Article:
It is no stretch to suggest that music teachers and educators have the most important jobs in the music world. Becoming a music instructor can be a very rewarding and fun career. Music teachers are able to give back to their community by sharing their knowledge and teaching others how to express themselves through music.
Students just beginning their musical journey require a very solid foundation from instructors that will show students the basics in a way that excites them. It is very easy for new students, especially younger students, to feel discouraged and/or bored when first beginning to learn an instrument. A good instructor will not only teach their students in an effective way, but they will also ignite a passion and love for music.
David Ring, MCT – Trading
In these times, sound engineers will find job openings wherever they turn. Such a career choice opens up a lot of doors, allowing them to work in every music studio or record company. The ability to set up professional equipment, record instruments separately, or edit music will no doubt prove quite useful as you’re looking for work. Sound engineers can also help in creating soundtracks and music effects in movies or video games, a niche that has grown stronger and stronger in recent years.
Michal Laszuk, PhotoAiD
If you look in the right places, there are many opportunities out there for writers who are music experts. Aside from traditional music journalism, there are hundreds of music blogs and magazines out there who will pay freelancers, and even employ full-time writers to cover music.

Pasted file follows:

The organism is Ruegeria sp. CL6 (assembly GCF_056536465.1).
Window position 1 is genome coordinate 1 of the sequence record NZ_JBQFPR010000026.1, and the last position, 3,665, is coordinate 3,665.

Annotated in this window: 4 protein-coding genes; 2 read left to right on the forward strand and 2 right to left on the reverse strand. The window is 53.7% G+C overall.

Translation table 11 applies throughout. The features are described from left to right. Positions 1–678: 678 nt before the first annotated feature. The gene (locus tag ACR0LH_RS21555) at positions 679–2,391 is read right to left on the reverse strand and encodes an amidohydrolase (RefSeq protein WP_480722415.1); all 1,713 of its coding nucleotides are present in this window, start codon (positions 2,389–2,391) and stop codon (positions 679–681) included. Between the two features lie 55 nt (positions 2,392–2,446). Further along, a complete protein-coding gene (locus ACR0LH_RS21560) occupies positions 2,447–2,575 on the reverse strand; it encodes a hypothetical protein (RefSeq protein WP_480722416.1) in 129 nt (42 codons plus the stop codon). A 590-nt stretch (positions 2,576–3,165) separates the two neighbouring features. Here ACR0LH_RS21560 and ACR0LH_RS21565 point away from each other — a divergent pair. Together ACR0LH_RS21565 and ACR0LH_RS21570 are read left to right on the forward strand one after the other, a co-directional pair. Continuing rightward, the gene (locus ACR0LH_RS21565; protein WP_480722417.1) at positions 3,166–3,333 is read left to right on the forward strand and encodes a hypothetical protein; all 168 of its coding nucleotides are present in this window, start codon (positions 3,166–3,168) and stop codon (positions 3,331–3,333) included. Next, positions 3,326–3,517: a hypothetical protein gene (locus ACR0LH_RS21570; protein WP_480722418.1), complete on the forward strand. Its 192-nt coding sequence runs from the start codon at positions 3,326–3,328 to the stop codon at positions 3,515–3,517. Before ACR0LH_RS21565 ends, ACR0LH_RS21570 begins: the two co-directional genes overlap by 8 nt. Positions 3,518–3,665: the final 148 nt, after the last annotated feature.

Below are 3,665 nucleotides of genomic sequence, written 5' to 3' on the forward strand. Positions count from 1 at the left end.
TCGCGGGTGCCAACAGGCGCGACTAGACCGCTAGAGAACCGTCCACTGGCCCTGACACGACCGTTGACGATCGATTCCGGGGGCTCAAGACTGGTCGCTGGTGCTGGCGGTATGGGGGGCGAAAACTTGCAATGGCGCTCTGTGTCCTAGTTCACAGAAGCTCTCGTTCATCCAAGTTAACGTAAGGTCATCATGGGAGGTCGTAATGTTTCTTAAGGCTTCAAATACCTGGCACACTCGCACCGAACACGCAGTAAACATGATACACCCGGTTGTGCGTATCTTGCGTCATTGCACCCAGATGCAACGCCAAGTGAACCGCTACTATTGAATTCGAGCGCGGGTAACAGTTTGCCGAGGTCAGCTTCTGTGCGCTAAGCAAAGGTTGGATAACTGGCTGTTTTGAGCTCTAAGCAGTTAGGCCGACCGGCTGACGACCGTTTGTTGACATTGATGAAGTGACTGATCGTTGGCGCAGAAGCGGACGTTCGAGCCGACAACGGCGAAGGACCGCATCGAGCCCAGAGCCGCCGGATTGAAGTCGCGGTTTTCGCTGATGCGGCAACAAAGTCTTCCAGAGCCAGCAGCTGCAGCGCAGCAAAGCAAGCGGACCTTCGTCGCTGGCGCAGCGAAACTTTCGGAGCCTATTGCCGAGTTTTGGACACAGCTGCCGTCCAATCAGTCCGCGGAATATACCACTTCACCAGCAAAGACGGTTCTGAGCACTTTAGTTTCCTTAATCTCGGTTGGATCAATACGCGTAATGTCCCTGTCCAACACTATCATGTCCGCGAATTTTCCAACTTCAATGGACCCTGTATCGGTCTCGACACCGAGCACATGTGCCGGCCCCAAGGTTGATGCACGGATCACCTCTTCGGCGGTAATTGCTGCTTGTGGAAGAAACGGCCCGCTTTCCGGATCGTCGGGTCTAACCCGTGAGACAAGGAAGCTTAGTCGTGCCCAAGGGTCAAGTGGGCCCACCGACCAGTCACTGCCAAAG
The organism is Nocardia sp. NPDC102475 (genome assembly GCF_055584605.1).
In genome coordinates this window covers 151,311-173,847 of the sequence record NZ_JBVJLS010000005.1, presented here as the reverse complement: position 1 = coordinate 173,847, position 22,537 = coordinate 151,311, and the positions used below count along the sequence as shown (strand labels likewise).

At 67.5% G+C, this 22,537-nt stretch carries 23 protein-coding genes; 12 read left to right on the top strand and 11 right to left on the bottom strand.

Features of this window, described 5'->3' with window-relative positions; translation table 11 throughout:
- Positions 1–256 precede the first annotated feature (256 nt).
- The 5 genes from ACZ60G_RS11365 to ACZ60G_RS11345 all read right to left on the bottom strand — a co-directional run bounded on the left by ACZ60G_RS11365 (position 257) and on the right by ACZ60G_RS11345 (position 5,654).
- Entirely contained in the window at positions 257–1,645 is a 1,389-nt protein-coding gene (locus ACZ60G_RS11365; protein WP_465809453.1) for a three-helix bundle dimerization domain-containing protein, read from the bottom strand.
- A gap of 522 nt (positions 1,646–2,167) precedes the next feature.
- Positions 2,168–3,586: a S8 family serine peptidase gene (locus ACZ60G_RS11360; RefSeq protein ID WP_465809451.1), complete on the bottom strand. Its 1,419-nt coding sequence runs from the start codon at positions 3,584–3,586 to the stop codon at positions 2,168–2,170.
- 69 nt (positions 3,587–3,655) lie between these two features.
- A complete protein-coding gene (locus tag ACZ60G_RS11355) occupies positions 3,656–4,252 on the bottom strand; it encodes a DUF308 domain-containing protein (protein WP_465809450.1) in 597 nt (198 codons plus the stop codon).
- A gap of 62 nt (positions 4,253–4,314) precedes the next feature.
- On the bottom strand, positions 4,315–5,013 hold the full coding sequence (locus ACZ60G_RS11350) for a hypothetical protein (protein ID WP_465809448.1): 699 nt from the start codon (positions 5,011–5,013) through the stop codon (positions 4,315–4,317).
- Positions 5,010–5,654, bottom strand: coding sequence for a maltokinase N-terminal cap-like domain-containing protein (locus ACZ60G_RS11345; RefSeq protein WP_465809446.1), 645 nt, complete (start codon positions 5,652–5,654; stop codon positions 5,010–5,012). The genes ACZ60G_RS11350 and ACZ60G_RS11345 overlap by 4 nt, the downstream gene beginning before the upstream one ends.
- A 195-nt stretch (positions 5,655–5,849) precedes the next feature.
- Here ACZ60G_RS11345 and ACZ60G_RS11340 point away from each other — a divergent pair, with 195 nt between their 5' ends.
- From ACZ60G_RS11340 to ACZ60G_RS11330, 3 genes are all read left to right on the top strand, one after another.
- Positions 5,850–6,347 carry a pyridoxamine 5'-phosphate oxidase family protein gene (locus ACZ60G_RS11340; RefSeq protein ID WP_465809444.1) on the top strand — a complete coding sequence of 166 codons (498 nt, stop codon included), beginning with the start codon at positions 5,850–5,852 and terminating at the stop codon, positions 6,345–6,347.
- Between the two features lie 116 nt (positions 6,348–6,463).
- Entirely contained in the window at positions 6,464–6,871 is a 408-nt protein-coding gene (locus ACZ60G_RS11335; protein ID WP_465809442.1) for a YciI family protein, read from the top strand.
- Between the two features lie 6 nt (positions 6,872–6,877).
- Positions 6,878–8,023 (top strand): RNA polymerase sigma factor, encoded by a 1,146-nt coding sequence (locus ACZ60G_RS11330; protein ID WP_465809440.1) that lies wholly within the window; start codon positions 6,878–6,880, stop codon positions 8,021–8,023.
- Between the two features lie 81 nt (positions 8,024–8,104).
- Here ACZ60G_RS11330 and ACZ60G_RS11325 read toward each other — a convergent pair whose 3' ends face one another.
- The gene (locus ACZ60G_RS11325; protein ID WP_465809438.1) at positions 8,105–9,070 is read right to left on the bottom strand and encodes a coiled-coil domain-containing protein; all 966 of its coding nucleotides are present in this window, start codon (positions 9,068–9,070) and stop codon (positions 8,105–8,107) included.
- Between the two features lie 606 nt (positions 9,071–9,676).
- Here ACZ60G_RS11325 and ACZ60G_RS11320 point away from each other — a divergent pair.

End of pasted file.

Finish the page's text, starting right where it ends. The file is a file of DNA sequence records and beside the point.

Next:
Aside from music magazines and blogs, there are loads of music-related businesses that need content writers.
For example, many musical instrument stores, music venues, and ticketing companies publish their own content in both print and online. If you want to marry a passion for music and writing, then these sorts of opportunities could be perfect for you.
Michael Sandford, Pink Wafer
Sound Quality Engineer
There are many tech companies out there that are struggling to make the best headphones, headsets, and speakers. As a sound quality engineer, you get to ensure a good sound balance on their tech. You are also required to map out the sound effects on these devices and ensure their longevity and safety to users. It provides the best quality of tech for these devices. The good thing is that this job is top-paying since not many people have ventured into it.
Gisera Matanda, WeLoans
This is pretty anecdotal, but I am never surprised when I meet classical musicians in the tech world. As a lapsed classical musician myself, I see a number of parallels between the practice of music and the craft of software development. Intense concentration, application of familiar patterns, structured documentation… it would be easy to confuse whether I am talking about classical music or tech. And that’s the point, classical music is one of the best training grounds for characteristics that tend to make up a high performer in the technical realm.
Trevor Ewen, Southport Technology Group